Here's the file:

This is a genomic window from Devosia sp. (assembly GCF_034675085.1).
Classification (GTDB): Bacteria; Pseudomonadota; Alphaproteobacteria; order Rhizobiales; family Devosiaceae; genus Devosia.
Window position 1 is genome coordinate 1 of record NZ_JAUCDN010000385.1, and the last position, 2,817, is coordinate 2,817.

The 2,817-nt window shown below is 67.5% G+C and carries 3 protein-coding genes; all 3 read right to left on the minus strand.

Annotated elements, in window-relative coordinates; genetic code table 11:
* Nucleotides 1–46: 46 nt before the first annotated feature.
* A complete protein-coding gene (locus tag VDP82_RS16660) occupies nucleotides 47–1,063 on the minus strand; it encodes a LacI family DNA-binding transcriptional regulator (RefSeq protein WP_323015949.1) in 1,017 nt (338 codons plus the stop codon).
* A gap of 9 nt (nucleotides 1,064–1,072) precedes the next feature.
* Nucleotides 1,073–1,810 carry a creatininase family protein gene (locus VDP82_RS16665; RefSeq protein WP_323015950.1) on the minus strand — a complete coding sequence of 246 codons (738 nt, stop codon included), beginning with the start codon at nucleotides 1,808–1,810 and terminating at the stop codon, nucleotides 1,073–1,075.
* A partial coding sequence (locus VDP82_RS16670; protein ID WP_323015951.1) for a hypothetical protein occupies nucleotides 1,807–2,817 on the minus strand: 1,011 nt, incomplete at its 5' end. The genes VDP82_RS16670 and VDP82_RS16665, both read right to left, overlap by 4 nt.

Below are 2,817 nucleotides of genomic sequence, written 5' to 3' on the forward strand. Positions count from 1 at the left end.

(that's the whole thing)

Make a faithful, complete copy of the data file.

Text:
This is a genomic window from Devosia sp. (assembly GCF_034675085.1).
Classification (GTDB): Bacteria; Pseudomonadota; Alphaproteobacteria; order Rhizobiales; family Devosiaceae; genus Devosia.
Window position 1 is genome coordinate 1 of record NZ_JAUCDN010000385.1, and the last position, 2,817, is coordinate 2,817.

The 2,817-nt window shown below is 67.5% G+C and carries 3 protein-coding genes; all 3 read right to left on the minus strand.

Annotated elements, in window-relative coordinates; genetic code table 11:
* Nucleotides 1–46: 46 nt before the first annotated feature.
* A complete protein-coding gene (locus tag VDP82_RS16660) occupies nucleotides 47–1,063 on the minus strand; it encodes a LacI family DNA-binding transcriptional regulator (RefSeq protein WP_323015949.1) in 1,017 nt (338 codons plus the stop codon).
* A gap of 9 nt (nucleotides 1,064–1,072) precedes the next feature.
* Nucleotides 1,073–1,810 carry a creatininase family protein gene (locus VDP82_RS16665; RefSeq protein WP_323015950.1) on the minus strand — a complete coding sequence of 246 codons (738 nt, stop codon included), beginning with the start codon at nucleotides 1,808–1,810 and terminating at the stop codon, nucleotides 1,073–1,075.
* A partial coding sequence (locus VDP82_RS16670; protein ID WP_323015951.1) for a hypothetical protein occupies nucleotides 1,807–2,817 on the minus strand: 1,011 nt, incomplete at its 5' end. The genes VDP82_RS16670 and VDP82_RS16665, both read right to left, overlap by 4 nt.

Below are 2,817 nucleotides of genomic sequence, written 5' to 3' on the forward strand. Positions count from 1 at the left end.